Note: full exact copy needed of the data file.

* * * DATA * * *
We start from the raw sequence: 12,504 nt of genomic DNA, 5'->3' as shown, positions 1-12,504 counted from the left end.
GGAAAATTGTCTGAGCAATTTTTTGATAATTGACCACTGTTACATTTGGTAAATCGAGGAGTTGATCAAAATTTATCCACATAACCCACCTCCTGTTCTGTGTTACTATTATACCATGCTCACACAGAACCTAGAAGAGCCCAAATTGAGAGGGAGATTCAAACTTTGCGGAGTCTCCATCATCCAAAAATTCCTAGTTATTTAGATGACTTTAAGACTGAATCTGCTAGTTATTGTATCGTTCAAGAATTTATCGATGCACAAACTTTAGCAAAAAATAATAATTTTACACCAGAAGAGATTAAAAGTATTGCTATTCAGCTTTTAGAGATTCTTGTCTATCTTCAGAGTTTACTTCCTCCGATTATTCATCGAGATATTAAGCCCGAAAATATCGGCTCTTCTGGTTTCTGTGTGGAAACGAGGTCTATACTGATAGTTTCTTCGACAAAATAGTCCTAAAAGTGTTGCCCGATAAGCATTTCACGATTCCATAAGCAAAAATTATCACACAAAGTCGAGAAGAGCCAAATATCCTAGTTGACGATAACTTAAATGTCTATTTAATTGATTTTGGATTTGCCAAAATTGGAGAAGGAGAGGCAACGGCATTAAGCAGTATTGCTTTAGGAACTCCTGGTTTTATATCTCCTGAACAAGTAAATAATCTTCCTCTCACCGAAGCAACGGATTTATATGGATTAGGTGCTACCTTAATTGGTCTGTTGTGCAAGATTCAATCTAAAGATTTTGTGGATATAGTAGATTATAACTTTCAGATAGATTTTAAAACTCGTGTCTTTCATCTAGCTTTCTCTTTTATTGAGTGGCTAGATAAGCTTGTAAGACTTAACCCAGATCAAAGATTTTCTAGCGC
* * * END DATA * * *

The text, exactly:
We start from the raw sequence: 12,504 nt of genomic DNA, 5'->3' as shown, positions 1-12,504 counted from the left end.
GGAAAATTGTCTGAGCAATTTTTTGATAATTGACCACTGTTACATTTGGTAAATCGAGGAGTTGATCAAAATTTATCCACATAACCCACCTCCTGTTCTGTGTTACTATTATACCATGCTCACACAGAACCTAGAAGAGCCCAAATTGAGAGGGAGATTCAAACTTTGCGGAGTCTCCATCATCCAAAAATTCCTAGTTATTTAGATGACTTTAAGACTGAATCTGCTAGTTATTGTATCGTTCAAGAATTTATCGATGCACAAACTTTAGCAAAAAATAATAATTTTACACCAGAAGAGATTAAAAGTATTGCTATTCAGCTTTTAGAGATTCTTGTCTATCTTCAGAGTTTACTTCCTCCGATTATTCATCGAGATATTAAGCCCGAAAATATCGGCTCTTCTGGTTTCTGTGTGGAAACGAGGTCTATACTGATAGTTTCTTCGACAAAATAGTCCTAAAAGTGTTGCCCGATAAGCATTTCACGATTCCATAAGCAAAAATTATCACACAAAGTCGAGAAGAGCCAAATATCCTAGTTGACGATAACTTAAATGTCTATTTAATTGATTTTGGATTTGCCAAAATTGGAGAAGGAGAGGCAACGGCATTAAGCAGTATTGCTTTAGGAACTCCTGGTTTTATATCTCCTGAACAAGTAAATAATCTTCCTCTCACCGAAGCAACGGATTTATATGGATTAGGTGCTACCTTAATTGGTCTGTTGTGCAAGATTCAATCTAAAGATTTTGTGGATATAGTAGATTATAACTTTCAGATAGATTTTAAAACTCGTGTCTTTCATCTAGCTTTCTCTTTTATTGAGTGGCTAGATAAGCTTGTAAGACTTAACCCAGATCAAAGATTTTCTAGCGC